what's relationship between VFS inode and ext3_inode?

Theodore Tso tytso at mit.edu
Tue Jun 2 12:29:43 UTC 2009

On Tue, Jun 02, 2009 at 08:05:48PM +0800, Zhang Shukun wrote:
> thanks for your answer!
> my goal is : in kernel space , get the specific disk block numbers(or sector
> number) of a file(such as /bin/ls).
> because i want to use the block number in DomU, which is a VM in xen. when i
> read or write a file in DomU, front end driver will send the block number to
> back-end driver Dom0 , and then in dom0 i can check if the block could be
> write or not.

The filesystem does that already (send the block number to the
back-end driver) when it wants to read or write the block form the
filesystem.  If the goal is to do this for security purposes, you
should be calculating the inode->block mapping in dom0, *not* in domU.
After all, if you don't trust the domU to enforce the normal security
restrictions which the kernel enforces, why would you trust domU to
give you the correct inode->block mapping so that dom0 can do some
kind of security access check?

In any case, to answer your specific question, to convert from a
struct inode to a struct ext3_inode_info, *if* you know that a
particular struct inode from an ext3 filesystem (as opposed to an ext2
filesystem, ext4 filesystem, FAT filesystem, a networking socket,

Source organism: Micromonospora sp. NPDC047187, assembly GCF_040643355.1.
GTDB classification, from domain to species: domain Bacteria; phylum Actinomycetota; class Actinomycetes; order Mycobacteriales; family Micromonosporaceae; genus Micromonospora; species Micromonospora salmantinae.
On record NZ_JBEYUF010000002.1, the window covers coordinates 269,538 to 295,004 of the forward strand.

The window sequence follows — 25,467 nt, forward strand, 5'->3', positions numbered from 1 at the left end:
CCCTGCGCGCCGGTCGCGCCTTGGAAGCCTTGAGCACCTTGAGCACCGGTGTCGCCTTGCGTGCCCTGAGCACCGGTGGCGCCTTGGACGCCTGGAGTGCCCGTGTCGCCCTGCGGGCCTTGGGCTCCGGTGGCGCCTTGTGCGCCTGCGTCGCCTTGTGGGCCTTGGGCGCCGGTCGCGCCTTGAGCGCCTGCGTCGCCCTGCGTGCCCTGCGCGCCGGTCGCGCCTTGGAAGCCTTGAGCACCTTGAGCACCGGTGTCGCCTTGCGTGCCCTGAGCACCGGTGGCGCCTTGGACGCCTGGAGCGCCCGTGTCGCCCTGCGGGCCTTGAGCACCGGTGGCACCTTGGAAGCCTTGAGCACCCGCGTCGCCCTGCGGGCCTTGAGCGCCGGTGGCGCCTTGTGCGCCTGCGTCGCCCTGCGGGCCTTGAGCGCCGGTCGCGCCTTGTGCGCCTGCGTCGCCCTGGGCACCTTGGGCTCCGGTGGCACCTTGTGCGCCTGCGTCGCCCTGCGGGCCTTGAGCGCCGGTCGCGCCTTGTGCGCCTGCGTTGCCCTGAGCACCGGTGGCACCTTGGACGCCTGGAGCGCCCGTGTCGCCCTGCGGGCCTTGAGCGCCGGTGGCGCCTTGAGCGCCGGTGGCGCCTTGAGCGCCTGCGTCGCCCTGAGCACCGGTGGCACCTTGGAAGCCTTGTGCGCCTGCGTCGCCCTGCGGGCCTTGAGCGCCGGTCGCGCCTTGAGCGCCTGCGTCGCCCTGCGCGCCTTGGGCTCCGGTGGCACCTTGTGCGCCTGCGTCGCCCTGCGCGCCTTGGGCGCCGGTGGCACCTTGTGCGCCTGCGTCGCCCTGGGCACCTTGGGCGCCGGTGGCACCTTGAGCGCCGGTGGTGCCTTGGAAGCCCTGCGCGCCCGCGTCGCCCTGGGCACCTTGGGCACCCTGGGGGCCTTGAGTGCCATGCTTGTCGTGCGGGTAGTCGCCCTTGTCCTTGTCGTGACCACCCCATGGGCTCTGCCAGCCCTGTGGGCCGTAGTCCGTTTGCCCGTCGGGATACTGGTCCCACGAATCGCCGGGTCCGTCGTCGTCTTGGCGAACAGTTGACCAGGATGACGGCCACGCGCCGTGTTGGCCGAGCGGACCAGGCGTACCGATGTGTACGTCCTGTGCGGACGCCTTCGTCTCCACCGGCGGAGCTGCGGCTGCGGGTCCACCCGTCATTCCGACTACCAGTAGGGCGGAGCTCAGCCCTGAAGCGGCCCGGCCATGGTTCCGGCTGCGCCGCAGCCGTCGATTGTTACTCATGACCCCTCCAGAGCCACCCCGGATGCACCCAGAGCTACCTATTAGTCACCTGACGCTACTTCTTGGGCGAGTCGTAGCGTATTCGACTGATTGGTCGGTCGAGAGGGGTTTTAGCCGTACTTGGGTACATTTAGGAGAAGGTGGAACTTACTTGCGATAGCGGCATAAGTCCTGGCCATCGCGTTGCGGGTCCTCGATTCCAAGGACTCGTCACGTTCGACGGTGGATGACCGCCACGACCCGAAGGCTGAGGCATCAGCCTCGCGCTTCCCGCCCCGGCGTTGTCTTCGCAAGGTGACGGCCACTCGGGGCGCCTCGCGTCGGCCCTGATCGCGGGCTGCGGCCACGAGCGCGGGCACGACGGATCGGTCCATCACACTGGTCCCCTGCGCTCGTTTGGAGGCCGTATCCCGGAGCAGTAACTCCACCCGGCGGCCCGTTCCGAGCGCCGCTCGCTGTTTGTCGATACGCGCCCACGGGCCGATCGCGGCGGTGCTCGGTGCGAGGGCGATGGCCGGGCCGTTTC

etc.) you can use the EXT3_I function to get from an struct inode to
struct ext3_inode_info:

static inline struct ext3_inode_info *EXT3_I(struct inode *inode)
	return container_of(inode, struct ext3_inode_info, vfs_inode);

What happens here is that the struct inode is actually embedded inside
the ext3_inode_info structure, and what is cached is the
ext3_inode_info structure.  So container_of() basically takes a
pointer to the struct inode, and substracts the offset from the
beginning of ext3_inode_info and the vfs_inode element in
ext3_inode_info, to get a pointer to the struct ext3_inode_info.

If this isn't an ext3 inode, though, your kernel code will likely
crash from the nonsense it will get when it tries to interpret data
that isn't a struct ext3_inode_info.  In general, the *only* place
where well-written, maintainable, kernel code should try to use EXT3_I
is inside fs/ext3/*.c.

					- Ted

More information about the Ext3-users mailing list